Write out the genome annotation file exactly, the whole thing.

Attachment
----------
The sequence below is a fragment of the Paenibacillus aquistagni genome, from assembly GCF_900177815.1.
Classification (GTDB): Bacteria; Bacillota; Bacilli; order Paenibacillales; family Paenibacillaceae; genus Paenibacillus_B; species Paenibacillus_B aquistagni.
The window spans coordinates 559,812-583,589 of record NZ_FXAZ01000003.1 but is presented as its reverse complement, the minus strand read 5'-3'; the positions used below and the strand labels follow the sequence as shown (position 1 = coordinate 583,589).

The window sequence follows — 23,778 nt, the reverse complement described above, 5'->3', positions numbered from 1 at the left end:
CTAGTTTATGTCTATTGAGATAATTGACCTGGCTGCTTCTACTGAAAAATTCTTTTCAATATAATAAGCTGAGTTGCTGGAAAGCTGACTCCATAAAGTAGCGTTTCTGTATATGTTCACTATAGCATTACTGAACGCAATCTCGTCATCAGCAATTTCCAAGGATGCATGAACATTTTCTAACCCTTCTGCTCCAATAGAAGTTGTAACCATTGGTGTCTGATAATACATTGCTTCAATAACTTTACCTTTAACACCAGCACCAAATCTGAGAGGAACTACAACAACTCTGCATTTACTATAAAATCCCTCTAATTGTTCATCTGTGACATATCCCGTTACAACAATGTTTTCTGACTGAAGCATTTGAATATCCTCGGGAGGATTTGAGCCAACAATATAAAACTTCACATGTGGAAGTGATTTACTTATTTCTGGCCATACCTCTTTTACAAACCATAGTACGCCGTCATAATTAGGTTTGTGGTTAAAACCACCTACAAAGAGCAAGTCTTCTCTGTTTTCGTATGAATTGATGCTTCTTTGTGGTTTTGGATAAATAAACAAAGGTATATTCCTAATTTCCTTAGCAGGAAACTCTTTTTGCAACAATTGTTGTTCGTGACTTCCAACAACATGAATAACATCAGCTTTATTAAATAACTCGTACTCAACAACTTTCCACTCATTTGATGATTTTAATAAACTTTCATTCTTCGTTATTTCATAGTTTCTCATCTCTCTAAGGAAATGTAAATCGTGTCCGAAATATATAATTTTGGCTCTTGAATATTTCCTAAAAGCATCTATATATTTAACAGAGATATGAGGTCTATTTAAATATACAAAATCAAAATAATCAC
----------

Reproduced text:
The sequence below is a fragment of the Paenibacillus aquistagni genome, from assembly GCF_900177815.1.
Classification (GTDB): Bacteria; Bacillota; Bacilli; order Paenibacillales; family Paenibacillaceae; genus Paenibacillus_B; species Paenibacillus_B aquistagni.
The window spans coordinates 559,812-583,589 of record NZ_FXAZ01000003.1 but is presented as its reverse complement, the minus strand read 5'-3'; the positions used below and the strand labels follow the sequence as shown (position 1 = coordinate 583,589).

The window sequence follows — 23,778 nt, the reverse complement described above, 5'->3', positions numbered from 1 at the left end:
CTAGTTTATGTCTATTGAGATAATTGACCTGGCTGCTTCTACTGAAAAATTCTTTTCAATATAATAAGCTGAGTTGCTGGAAAGCTGACTCCATAAAGTAGCGTTTCTGTATATGTTCACTATAGCATTACTGAACGCAATCTCGTCATCAGCAATTTCCAAGGATGCATGAACATTTTCTAACCCTTCTGCTCCAATAGAAGTTGTAACCATTGGTGTCTGATAATACATTGCTTCAATAACTTTACCTTTAACACCAGCACCAAATCTGAGAGGAACTACAACAACTCTGCATTTACTATAAAATCCCTCTAATTGTTCATCTGTGACATATCCCGTTACAACAATGTTTTCTGACTGAAGCATTTGAATATCCTCGGGAGGATTTGAGCCAACAATATAAAACTTCACATGTGGAAGTGATTTACTTATTTCTGGCCATACCTCTTTTACAAACCATAGTACGCCGTCATAATTAGGTTTGTGGTTAAAACCACCTACAAAGAGCAAGTCTTCTCTGTTTTCGTATGAATTGATGCTTCTTTGTGGTTTTGGATAAATAAACAAAGGTATATTCCTAATTTCCTTAGCAGGAAACTCTTTTTGCAACAATTGTTGTTCGTGACTTCCAACAACATGAATAACATCAGCTTTATTAAATAACTCGTACTCAACAACTTTCCACTCATTTGATGATTTTAATAAACTTTCATTCTTCGTTATTTCATAGTTTCTCATCTCTCTAAGGAAATGTAAATCGTGTCCGAAATATATAATTTTGGCTCTTGAATATTTCCTAAAAGCATCTATATATTTAACAGAGATATGAGGTCTATTTAAATATACAAAATCAAAATAATCAC